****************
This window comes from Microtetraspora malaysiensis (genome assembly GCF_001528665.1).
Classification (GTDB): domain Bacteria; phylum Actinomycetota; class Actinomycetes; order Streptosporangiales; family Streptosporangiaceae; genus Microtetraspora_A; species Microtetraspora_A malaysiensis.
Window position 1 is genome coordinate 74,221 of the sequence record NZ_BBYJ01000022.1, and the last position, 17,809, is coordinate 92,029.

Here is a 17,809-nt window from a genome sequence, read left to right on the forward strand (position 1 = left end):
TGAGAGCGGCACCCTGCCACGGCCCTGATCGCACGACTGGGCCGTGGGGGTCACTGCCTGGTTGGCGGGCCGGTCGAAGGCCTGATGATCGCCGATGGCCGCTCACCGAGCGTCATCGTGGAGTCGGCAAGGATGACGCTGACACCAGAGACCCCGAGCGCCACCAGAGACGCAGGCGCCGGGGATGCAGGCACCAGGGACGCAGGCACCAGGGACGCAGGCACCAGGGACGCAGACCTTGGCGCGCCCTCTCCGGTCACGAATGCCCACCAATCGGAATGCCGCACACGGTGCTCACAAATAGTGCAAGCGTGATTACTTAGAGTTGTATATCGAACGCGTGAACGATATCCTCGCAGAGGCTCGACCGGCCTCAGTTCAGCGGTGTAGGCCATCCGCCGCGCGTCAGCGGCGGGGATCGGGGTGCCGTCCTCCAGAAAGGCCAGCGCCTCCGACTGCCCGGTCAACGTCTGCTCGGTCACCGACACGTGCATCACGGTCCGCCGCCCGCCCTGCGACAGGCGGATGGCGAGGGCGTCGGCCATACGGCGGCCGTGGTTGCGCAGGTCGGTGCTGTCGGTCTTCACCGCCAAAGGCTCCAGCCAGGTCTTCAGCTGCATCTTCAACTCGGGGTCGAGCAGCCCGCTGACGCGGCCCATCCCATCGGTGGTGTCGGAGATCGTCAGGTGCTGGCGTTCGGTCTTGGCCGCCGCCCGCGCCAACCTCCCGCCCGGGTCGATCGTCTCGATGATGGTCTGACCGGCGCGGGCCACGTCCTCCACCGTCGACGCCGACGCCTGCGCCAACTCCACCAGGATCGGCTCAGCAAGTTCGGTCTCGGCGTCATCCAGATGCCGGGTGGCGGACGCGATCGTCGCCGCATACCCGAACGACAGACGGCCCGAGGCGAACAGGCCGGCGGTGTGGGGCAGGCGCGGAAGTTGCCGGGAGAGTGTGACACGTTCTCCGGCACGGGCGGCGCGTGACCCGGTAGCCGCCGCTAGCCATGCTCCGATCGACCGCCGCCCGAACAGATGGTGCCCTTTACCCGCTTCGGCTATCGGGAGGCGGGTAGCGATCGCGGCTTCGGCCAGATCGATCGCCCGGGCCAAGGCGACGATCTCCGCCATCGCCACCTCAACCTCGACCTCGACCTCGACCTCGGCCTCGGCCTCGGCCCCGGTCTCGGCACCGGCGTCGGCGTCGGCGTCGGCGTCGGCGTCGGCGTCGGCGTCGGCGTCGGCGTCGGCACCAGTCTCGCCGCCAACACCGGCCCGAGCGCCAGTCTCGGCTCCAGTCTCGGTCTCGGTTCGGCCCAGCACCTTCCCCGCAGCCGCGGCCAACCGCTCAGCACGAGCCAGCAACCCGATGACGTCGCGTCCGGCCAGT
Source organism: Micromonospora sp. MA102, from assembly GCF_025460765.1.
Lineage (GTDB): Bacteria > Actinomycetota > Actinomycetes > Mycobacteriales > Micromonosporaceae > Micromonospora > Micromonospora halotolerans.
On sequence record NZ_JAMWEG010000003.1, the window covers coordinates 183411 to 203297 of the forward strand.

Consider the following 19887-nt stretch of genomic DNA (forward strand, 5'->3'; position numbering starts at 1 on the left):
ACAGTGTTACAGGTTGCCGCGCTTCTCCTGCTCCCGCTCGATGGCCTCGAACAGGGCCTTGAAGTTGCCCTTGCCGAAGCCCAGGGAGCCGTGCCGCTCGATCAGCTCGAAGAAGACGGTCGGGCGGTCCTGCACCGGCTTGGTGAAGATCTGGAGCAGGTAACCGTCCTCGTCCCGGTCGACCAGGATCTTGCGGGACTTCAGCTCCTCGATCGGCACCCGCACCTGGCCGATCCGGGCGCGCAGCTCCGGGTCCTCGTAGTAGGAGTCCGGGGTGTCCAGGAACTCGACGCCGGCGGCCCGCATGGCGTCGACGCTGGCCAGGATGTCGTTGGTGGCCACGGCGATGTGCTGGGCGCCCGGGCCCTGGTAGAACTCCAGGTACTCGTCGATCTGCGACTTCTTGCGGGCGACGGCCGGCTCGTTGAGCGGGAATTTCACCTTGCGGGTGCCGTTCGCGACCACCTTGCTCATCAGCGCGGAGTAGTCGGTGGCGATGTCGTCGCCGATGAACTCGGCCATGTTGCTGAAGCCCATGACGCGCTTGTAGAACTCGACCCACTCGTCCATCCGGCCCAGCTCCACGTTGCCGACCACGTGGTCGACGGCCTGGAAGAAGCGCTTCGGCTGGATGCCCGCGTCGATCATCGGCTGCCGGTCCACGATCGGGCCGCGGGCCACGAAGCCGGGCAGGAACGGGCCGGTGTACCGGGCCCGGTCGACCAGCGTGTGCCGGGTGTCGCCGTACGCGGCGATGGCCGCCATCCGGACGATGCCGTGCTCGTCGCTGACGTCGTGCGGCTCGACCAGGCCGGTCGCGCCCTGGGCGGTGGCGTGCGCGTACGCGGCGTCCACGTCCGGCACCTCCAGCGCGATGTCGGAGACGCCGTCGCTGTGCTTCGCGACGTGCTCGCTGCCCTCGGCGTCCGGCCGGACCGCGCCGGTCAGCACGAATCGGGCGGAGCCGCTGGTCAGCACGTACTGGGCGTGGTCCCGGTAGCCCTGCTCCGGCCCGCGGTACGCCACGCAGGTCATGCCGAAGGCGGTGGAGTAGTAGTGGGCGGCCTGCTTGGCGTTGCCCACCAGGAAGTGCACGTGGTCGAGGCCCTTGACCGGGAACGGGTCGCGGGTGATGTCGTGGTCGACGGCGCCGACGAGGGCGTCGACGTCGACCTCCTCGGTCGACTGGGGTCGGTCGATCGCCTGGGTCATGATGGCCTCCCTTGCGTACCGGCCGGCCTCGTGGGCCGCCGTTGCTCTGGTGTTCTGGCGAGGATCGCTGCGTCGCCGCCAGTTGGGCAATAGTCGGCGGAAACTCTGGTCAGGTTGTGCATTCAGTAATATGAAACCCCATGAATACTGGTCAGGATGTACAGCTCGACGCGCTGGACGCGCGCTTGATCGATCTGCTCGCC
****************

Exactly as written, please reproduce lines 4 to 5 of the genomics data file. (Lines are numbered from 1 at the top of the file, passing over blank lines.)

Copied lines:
Here is a 17,809-nt window from a genome sequence, read left to right on the forward strand (position 1 = left end):
TGAGAGCGGCACCCTGCCACGGCCCTGATCGCACGACTGGGCCGTGGGGGTCACTGCCTGGTTGGCGGGCCGGTCGAAGGCCTGATGATCGCCGATGGCCGCTCACCGAGCGTCATCGTGGAGTCGGCAAGGATGACGCTGACACCAGAGACCCCGAGCGCCACCAGAGACGCAGGCGCCGGGGATGCAGGCACCAGGGACGCAGGCACCAGGGACGCAGGCACCAGGGACGCAGACCTTGGCGCGCCCTCTCCGGTCACGAATGCCCACCAATCGGAATGCCGCACACGGTGCTCACAAATAGTGCAAGCGTGATTACTTAGAGTTGTATATCGAACGCGTGAACGATATCCTCGCAGAGGCTCGACCGGCCTCAGTTCAGCGGTGTAGGCCATCCGCCGCGCGTCAGCGGCGGGGATCGGGGTGCCGTCCTCCAGAAAGGCCAGCGCCTCCGACTGCCCGGTCAACGTCTGCTCGGTCACCGACACGTGCATCACGGTCCGCCGCCCGCCCTGCGACAGGCGGATGGCGAGGGCGTCGGCCATACGGCGGCCGTGGTTGCGCAGGTCGGTGCTGTCGGTCTTCACCGCCAAAGGCTCCAGCCAGGTCTTCAGCTGCATCTTCAACTCGGGGTCGAGCAGCCCGCTGACGCGGCCCATCCCATCGGTGGTGTCGGAGATCGTCAGGTGCTGGCGTTCGGTCTTGGCCGCCGCCCGCGCCAACCTCCCGCCCGGGTCGATCGTCTCGATGATGGTCTGACCGGCGCGGGCCACGTCCTCCACCGTCGACGCCGACGCCTGCGCCAACTCCACCAGGATCGGCTCAGCAAGTTCGGTCTCGGCGTCATCCAGATGCCGGGTGGCGGACGCGATCGTCGCCGCATACCCGAACGACAGACGGCCCGAGGCGAACAGGCCGGCGGTGTGGGGCAGGCGCGGAAGTTGCCGGGAGAGTGTGACACGTTCTCCGGCACGGGCGGCGCGTGACCCGGTAGCCGCCGCTAGCCATGCTCCGATCGACCGCCGCCCGAACAGATGGTGCCCTTTACCCGCTTCGGCTATCGGGAGGCGGGTAGCGATCGCGGCTTCGGCCAGATCGATCGCCCGGGCCAAGGCGACGATCTCCGCCATCGCCACCTCAACCTCGACCTCGACCTCGACCTCGGCCTCGGCCTCGGCCCCGGTCTCGGCACCGGCGTCGGCGTCGGCGTCGGCGTCGGCGTCGGCGTCGGCGTCGGCGTCGGCGTCGGCACCAGTCTCGCCGCCAACACCGGCCCGAGCGCCAGTCTCGGCTCCAGTCTCGGTCTCGGTTCGGCCCAGCACCTTCCCCGCAGCCGCGGCCAACCGCTCAGCACGAGCCAGCAACCCGATGACGTCGCGTCCGGCCAGT